The Servant of God Bishop GREGORY LAKOTA was born on 31 January 1883 in the village of Holodivka, in Lviv District. He studied Theology in Lviv and was ordained to the priesthood 1908 in the city of Premeshyl (Przemsyl). In Vienna in 1911 he received his Ph.D. in Theology. In 1913, he became a professor at the Ukrainian seminary in Peremeshyl, later becoming its rector. On 16 May 1926, he was ordained to the episcopacy and was appointed auxiliary bishop of Peremyshyl. On 9 June 1946, he was arrested and imprisoned for 10 years in Vorkuta, Russia. He died as a martyr for the faith on 12 November 1950, in the village of Abez, Vorkuta.
8. KHOMYSHYN, GREGORY
The Servant of God Bishop GREGORY KHOMYSHYN was born on 25 March 1867 in the
village of Hadynkivtsi, Ternopil District. After graduating from the Seminary
he was ordained to the priesthood. His Theological education was enriched during
further studies in Vienna from 1894-1899. In 1902, Metropolitan Andrew Sheptytsky
appointed Fr. Gregory as Rector of the Seminary in Lviv. Fr. Gregory was ordained
bishop for Stanislaviv (Ivano-Frankivsk) in St. George
9. KOTSYLOVSKY, JOSAPHAT
The Servant of God Bishop JOSAPHAT KOTSYLOVSKY was born on 3 March 1876 in
the village of Pakoshivka, Lemkiv District. He graduated with a degree in Theology
from Rome in 1907, and later in that same year on October 9 he was ordained
to the priesthood. Not long after that he was appointed to be vice-rector and
professor of Theology at the Stanislaviv (Ivano-Frankivsk)
10. LUKACH, SIMEON
The Servant of God Bishop SIMEON LUKACH was born on July 7, 1893 in the village of Starunya, Ivano-Frankivsk District. His parents were simple villagers who worked the land. In 1913, he entered the seminary. His studies were interrupted for two years during the First World War, but he was able to complete his studies in 1919. That same year he was ordained a priest by Bishop Gregory Khomyshyn. He taught Moral Theology at the seminary in Ivano-Franksivsk until April 1945, when it is suspected that Bishop Gregory secretly ordained him a bishop. On 26 October 1949 he was arrested by the secret Soviet police and was not freed until 11 February 1955. He functioned as an underground member of the clergy, but in July 1962 he was arrested for a second time and appeared in court with Bishop John Sleziuk, who too was an underground bishop. While in prison, he was stricken with tuberculosis, which hastened him to his death on 22 August 1964.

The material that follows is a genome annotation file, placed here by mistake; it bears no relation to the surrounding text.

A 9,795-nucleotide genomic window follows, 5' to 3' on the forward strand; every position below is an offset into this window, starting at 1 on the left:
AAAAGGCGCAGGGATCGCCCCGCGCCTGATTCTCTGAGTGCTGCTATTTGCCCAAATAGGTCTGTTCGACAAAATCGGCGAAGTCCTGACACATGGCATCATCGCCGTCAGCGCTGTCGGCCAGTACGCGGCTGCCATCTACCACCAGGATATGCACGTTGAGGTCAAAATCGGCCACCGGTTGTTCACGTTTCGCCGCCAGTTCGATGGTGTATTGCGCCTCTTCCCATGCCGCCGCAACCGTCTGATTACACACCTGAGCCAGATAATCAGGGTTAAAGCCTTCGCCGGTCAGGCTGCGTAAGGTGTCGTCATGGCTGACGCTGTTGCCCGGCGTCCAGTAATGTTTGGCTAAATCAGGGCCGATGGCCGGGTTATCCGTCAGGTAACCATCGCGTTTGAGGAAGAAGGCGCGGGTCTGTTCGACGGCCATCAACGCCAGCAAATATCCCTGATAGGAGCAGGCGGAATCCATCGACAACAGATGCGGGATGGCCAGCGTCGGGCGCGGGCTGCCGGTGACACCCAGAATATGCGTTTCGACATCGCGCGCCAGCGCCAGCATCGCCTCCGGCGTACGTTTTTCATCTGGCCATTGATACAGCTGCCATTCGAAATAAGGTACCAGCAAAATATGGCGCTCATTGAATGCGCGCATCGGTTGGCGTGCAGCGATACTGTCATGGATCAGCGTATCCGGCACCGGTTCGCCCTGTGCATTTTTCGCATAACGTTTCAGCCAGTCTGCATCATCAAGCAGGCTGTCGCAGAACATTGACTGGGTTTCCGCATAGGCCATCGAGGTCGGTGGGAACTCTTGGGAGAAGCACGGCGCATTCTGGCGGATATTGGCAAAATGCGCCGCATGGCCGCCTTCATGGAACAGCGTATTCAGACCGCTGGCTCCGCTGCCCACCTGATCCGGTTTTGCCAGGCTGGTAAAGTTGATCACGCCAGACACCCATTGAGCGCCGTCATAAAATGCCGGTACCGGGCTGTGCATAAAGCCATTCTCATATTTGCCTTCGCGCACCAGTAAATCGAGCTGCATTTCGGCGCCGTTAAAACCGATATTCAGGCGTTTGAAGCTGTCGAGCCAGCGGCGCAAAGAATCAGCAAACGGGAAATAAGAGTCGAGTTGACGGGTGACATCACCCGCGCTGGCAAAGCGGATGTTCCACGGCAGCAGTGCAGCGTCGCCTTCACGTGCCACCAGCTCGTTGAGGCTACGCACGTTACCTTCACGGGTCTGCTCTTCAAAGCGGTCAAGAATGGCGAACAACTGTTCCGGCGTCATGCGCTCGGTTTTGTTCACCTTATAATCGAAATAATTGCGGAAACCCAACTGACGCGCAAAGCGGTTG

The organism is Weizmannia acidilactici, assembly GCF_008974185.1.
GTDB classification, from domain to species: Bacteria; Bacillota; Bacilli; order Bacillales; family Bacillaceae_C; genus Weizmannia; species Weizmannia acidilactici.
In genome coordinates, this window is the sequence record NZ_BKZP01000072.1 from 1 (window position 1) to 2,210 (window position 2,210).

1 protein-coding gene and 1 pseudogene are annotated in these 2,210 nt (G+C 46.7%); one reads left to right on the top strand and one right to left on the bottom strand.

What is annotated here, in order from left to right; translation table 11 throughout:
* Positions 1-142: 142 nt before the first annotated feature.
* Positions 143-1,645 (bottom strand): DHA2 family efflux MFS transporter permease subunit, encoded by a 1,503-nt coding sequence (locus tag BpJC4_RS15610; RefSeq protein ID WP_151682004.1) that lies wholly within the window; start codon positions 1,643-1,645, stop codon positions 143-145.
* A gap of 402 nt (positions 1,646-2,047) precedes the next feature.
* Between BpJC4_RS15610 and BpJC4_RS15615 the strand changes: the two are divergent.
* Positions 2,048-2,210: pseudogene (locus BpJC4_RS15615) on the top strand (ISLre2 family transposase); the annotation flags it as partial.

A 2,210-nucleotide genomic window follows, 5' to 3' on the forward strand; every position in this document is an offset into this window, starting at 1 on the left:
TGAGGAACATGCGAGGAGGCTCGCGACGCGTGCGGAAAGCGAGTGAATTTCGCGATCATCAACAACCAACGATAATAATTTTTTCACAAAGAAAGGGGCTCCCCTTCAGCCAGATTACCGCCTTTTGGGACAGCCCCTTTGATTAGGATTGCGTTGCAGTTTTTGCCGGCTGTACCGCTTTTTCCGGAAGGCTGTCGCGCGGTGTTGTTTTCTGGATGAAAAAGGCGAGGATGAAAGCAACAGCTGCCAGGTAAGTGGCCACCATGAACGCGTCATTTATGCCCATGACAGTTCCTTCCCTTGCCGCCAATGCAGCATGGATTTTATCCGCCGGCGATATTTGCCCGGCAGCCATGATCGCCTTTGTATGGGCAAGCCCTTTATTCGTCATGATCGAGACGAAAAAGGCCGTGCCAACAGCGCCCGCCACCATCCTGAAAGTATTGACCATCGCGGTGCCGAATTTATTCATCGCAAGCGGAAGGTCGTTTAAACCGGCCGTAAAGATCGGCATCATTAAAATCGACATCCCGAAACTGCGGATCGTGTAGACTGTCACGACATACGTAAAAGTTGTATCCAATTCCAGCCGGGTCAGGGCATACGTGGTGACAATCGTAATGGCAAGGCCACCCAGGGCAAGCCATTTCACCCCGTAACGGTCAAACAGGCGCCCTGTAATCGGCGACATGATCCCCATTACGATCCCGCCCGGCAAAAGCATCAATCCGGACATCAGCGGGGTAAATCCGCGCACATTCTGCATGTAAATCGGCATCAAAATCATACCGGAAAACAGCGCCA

11. SLEZIUK, JOHN
Servant of God Bishop JOHN SLEZIUK was born on January 14, 1896 in the village of Zhyvachiv, Stanislaviv (Ivano-Frankivsk) District. After graduating from the seminary in 1923 he was ordained to the priesthood. In April of 1945 Bishop Gregory Khomyshyn ordained him as his co-adjutor with right of succession in the event that the Bolsheviks should arrest or kill Bishop Khomyshyn. However, shortly thereafter on 2 June 1945, Bishop John was arrested and deported for ten years to the labor camps in Vorkuta, Russia. At the beginning of 1950 he was transferred to the labor camps in Mordovia, Russia. After his release on 15 November 1954 he returned to Ivano-Frankivsk. In 1962, he was arrested for the second time and Imprisoned for five years in a camp of strict regiment. After his release on 30 November 1968 he had to often go to the KGB for regular "talks." The last visit was two weeks before his death, which was on 2 December 1973 in Ivano-Frankivsk.
12. FEODOROV, LEONID
The Servant of God Father LEONID FEODOROV was born to a Russian Orthodox family on 4 November 1879 in St. Petersburg, Russia. In 1902, he left his Orthodox seminary and travelled to Rome, where he became Catholic. He studied in Anagni, Rome and Frieburg. On 25 March 1911, he was ordained a Greek Catholic priest in Bosnia. Also in Bosnia in 1913 he became a monk of the Studite monastery. Afterwards, he returned to St. Petersburg and was subsequently arrested and sent to Siberia. In 1917, he was released and appointed to be the head of the Russian Greek Catholic Church, with the title of Exarch. His second arrest came in 1923; he was sent to Solovky and to Vladka for ten years. He died as a martyr for the faith on 7 March 1935. In 1937, with the help of the Metropolitan Andrew Sheptytsky, the process for his beatification was undertaken.
13. VERHUN, PETER